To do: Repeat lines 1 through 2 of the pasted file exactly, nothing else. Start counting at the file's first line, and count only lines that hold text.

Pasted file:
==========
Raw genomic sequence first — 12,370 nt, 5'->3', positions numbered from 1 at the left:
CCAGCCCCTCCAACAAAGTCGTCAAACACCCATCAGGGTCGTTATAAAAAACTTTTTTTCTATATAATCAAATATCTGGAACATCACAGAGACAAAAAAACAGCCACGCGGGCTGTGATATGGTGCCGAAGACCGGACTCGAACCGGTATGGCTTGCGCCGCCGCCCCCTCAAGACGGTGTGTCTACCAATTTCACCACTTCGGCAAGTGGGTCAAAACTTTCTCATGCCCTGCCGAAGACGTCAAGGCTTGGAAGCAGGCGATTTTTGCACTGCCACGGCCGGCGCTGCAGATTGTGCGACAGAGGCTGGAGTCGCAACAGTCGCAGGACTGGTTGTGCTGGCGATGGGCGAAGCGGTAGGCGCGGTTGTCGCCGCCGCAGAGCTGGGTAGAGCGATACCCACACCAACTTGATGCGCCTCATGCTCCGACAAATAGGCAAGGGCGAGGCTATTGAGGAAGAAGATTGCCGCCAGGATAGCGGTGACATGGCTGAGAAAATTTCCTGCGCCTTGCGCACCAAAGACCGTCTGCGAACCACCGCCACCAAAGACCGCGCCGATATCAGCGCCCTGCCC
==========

Raw genomic sequence first — 12,370 nt, 5'->3', positions numbered from 1 at the left:
CCAGCCCCTCCAACAAAGTCGTCAAACACCCATCAGGGTCGTTATAAAAAACTTTTTTTCTATATAATCAAATATCTGGAACATCACAGAGACAAAAAAACAGCCACGCGGGCTGTGATATGGTGCCGAAGACCGGACTCGAACCGGTATGGCTTGCGCCGCCGCCCCCTCAAGACGGTGTGTCTACCAATTTCACCACTTCGGCAAGTGGGTCAAAACTTTCTCATGCCCTGCCGAAGACGTCAAGGCTTGGAAGCAGGCGATTTTTGCACTGCCACGGCCGGCGCTGCAGATTGTGCGACAGAGGCTGGAGTCGCAACAGTCGCAGGACTGGTTGTGCTGGCGATGGGCGAAGCGGTAGGCGCGGTTGTCGCCGCCGCAGAGCTGGGTAGAGCGATACCCACACCAACTTGATGCGCCTCATGCTCCGACAAATAGGCAAGGGCGAGGCTATTGAGGAAGAAGATTGCCGCCAGGATAGCGGTGACATGGCTGAGAAAATTTCCTGCGCCTTGCGCACCAAAGACCGTCTGCGAACCACCGCCACCAAAGACCGCGCCGATATCAGCGCCCTGCCC